For one reason or another, one of my close friends also connected with Leroy Smart, so much so that he vocalized Smart’s “Wreck Up My Life” in our ill-fated miss-matched band (in the era when everyone was starting a band), a band that attempted to combine the influences of The Stooges and I Roy. The Clash were trying to do the same thing (albeit far more successfully); in fact they name check Leroy Smart in their song “White Man in Hammersmith Palais”.
That song is partially about Joe Strummer attending reggae concerts in London in which he found himself to be, as a white man, in the minority. In my own experience, in Cambridge and Boston, I found reggae sound systems and live concerts to provide a welcome relief from racial tension, a much-needed space where black and white could congregate under the umbrella of penetrating bass frequencies.
And then the man, Leroy Smart, turned up. For a crucial period of time, an independent promoter in Boston was showcasing the then most-happening reggae ensembles. This promoter, working under the same kind of passion as Rupert’s Records, struggled to find the right size and correctly located venue; concerts moved from space to space. In Leroy Smart’s case, the venue was an obscure after-hours club in Boston’s Back Bay.
All of these concerts had notoriously late start times, but in Smart’s case, he pushed it to an extreme. He didn’t hit the stage until somewhere around 5AM. I certainly had more stamina at that point in my life, but the vibe was also in my favor. I found a comfortable armchair, a roti (a Jamaican adaptation of the Indian staple), a quality packet of weed, and waited out the long-overdue performer.
All that in itself made the concert memorable. But as the sun began to make its presence known, as Leroy progressed through his repertoire, there was a curious moment in that stage-less after hours club, a venue that left the performer level with the audience. For a moment the crowd parted and Leroy Smart and I stood facing each other; we sized each other up and the feeling was one of mutual and stark recognition of the incongruous but appreciable nature of those specific circumstances.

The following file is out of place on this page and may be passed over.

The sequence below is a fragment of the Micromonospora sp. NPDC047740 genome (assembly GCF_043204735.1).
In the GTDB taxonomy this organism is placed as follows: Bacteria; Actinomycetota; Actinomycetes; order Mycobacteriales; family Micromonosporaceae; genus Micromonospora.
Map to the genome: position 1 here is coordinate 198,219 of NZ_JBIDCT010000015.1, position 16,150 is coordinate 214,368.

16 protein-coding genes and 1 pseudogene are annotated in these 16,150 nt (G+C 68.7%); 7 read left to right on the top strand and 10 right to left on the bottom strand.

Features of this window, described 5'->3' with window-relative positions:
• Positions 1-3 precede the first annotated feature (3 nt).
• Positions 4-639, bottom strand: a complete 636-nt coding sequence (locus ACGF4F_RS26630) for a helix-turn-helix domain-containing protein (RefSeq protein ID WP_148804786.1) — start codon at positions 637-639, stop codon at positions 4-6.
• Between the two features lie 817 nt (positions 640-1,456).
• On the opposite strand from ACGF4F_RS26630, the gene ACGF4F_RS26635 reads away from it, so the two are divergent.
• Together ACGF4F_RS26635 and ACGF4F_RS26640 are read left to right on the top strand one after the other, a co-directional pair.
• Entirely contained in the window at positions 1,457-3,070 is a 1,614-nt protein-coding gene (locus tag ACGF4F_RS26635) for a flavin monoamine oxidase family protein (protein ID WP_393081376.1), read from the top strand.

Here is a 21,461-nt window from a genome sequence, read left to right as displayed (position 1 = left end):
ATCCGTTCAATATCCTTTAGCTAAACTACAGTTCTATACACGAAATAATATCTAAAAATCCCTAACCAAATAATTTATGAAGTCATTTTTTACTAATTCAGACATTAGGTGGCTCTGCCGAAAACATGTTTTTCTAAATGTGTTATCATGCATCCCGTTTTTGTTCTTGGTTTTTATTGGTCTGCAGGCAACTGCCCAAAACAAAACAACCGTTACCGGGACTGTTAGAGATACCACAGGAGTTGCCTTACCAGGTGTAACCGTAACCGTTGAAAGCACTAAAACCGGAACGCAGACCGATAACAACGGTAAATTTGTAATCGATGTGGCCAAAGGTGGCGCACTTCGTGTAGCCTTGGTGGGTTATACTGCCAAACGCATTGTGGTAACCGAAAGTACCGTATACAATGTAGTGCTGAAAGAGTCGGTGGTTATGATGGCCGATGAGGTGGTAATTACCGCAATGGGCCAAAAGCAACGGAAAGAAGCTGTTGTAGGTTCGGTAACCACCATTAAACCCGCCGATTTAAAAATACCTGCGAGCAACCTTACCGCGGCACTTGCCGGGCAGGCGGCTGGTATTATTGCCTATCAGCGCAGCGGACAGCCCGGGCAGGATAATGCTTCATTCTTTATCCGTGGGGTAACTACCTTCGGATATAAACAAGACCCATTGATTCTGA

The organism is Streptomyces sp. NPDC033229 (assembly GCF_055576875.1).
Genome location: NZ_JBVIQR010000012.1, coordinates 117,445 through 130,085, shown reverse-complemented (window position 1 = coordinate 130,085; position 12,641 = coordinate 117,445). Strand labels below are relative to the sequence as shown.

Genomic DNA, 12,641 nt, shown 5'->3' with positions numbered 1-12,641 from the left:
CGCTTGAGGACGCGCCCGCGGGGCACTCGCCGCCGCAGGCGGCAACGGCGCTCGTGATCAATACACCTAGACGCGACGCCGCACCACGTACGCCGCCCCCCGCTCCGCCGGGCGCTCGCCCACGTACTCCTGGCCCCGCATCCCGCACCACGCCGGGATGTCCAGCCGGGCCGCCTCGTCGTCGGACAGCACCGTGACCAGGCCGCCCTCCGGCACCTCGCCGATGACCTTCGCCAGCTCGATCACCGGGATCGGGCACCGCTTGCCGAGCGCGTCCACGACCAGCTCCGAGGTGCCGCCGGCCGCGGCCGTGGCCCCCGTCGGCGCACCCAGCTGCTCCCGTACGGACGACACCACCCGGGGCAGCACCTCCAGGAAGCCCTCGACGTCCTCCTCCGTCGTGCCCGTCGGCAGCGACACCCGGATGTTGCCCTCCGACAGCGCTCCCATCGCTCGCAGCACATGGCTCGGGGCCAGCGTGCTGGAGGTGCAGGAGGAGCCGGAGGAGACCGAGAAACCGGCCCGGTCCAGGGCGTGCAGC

Leroy Smart is still at it today. He has outlived many of his contemporaries such as Bob Marley, Peter Tosh and the aforementioned Dennis Brown and Gregory Isaacs. He may or may not have received a so-called major label deal, but the breadth of his output and variety of labels he has worked with is outstanding. He has straddled the entire spectrum of reggae, from roots to dancehall, from analog recordings with backing from key players like Sly and Robbie to the wholly digitized backing tracks of Steely and Clevie. He’s not only a survivor but he persists; he’s charismatic, “The Don”, a character well demonstrated in the recent Uncut interview.
Here is a playlist of additional essential Leroy Smart songs:
In the next installment of Vinyl Archeology: How to find an LP by jazz vibraphonist Teddy Charles in Shenzhen, China, a country bereft of vinyl due to the Cultural Revolution.